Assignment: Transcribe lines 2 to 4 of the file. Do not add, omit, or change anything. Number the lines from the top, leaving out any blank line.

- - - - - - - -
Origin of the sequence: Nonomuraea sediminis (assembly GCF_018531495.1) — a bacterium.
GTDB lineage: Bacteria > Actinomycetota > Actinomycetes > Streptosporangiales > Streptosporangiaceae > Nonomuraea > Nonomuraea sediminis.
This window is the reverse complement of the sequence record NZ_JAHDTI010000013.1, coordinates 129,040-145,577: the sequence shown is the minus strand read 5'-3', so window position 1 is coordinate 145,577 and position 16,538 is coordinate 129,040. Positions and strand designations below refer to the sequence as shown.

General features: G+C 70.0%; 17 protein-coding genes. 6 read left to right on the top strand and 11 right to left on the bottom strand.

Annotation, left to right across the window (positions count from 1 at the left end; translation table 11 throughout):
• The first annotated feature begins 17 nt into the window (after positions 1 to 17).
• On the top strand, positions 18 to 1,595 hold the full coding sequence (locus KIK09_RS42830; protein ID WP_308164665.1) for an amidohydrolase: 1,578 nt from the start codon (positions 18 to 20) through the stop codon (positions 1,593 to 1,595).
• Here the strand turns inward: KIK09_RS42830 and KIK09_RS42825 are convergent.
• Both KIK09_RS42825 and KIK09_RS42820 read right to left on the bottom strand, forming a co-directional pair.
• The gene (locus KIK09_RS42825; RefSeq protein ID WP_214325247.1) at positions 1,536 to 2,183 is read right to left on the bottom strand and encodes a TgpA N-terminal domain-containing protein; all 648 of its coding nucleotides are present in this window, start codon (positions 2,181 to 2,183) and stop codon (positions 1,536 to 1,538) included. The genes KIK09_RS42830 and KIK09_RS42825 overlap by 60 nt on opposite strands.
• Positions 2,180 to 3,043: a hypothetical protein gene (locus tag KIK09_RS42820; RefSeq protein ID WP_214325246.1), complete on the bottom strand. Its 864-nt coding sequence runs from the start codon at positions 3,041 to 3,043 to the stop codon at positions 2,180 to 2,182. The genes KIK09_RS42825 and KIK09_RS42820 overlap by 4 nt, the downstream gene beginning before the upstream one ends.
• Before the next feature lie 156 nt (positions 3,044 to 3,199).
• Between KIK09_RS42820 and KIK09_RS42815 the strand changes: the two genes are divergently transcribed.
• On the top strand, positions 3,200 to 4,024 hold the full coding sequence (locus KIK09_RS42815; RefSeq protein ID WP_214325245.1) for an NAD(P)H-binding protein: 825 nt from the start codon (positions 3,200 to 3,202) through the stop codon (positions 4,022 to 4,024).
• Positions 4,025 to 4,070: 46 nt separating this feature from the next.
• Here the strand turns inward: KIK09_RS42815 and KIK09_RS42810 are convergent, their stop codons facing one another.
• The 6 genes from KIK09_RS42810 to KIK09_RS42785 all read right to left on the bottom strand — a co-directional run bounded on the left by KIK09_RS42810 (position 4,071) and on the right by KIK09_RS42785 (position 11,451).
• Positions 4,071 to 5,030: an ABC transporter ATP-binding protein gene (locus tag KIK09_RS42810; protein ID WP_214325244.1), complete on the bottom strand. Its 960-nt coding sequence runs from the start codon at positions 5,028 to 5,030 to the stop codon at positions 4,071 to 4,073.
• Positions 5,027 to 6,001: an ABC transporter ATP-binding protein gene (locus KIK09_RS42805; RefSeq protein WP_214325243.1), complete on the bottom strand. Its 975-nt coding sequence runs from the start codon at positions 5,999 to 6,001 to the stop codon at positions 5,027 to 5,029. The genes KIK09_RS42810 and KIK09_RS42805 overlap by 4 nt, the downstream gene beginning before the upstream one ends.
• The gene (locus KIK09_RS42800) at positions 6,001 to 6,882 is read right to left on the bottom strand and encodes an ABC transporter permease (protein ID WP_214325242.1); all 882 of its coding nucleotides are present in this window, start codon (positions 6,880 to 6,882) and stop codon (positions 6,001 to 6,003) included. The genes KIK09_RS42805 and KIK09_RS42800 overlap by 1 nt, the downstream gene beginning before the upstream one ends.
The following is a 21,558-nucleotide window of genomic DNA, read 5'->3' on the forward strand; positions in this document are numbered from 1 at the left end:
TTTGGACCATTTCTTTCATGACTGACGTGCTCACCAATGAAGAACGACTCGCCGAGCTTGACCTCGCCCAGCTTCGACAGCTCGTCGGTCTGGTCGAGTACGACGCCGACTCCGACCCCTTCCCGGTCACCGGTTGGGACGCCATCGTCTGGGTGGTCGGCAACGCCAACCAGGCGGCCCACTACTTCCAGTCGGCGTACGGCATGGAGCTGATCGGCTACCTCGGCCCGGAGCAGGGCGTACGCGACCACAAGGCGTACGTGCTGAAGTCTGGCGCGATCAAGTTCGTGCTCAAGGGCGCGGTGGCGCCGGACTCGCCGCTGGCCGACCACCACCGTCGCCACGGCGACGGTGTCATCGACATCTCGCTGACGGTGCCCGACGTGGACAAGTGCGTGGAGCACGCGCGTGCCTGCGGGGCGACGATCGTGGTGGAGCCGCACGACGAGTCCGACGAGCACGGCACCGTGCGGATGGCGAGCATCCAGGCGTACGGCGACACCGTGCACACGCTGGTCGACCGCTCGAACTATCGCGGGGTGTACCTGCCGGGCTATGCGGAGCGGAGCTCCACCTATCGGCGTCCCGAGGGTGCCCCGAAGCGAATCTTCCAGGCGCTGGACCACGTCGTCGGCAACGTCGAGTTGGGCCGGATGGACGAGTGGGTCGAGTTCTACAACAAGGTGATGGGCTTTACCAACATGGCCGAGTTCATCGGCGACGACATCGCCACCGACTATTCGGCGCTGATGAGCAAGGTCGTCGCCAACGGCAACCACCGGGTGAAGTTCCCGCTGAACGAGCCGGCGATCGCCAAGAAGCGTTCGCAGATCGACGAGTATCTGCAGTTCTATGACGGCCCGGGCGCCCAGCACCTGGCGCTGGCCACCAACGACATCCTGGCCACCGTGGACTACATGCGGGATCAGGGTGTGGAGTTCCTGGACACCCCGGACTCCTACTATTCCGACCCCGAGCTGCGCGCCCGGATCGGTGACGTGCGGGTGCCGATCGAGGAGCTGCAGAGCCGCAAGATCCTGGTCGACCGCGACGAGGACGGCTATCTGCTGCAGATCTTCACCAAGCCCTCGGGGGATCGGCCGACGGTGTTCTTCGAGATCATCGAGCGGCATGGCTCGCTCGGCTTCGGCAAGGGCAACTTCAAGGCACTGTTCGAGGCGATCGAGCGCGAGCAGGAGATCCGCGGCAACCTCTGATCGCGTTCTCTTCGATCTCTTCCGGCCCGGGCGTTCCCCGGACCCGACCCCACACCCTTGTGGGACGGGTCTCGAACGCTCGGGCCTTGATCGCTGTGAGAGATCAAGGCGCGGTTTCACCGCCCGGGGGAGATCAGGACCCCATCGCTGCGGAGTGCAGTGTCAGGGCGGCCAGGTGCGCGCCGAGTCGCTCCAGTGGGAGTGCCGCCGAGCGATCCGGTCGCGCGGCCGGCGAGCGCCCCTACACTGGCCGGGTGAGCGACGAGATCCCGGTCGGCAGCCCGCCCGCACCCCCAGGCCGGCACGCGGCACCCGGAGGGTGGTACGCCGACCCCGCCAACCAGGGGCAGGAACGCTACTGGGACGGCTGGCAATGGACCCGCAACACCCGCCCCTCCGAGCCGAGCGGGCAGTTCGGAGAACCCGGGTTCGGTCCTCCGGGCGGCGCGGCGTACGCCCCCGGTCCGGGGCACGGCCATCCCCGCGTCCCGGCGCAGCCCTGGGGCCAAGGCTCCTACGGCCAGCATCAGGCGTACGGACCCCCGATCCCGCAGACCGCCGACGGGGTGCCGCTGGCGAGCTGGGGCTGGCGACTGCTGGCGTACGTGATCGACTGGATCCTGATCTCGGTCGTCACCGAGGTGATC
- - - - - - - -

GTDB lineage: Bacteria > Actinomycetota > Actinomycetes > Streptosporangiales > Streptosporangiaceae > Nonomuraea > Nonomuraea sediminis.
This window is the reverse complement of the sequence record NZ_JAHDTI010000013.1, coordinates 129,040-145,577: the sequence shown is the minus strand read 5'-3', so window position 1 is coordinate 145,577 and position 16,538 is coordinate 129,040. Positions and strand designations below refer to the sequence as shown.

General features: G+C 70.0%; 17 protein-coding genes. 6 read left to right on the top strand and 11 right to left on the bottom strand.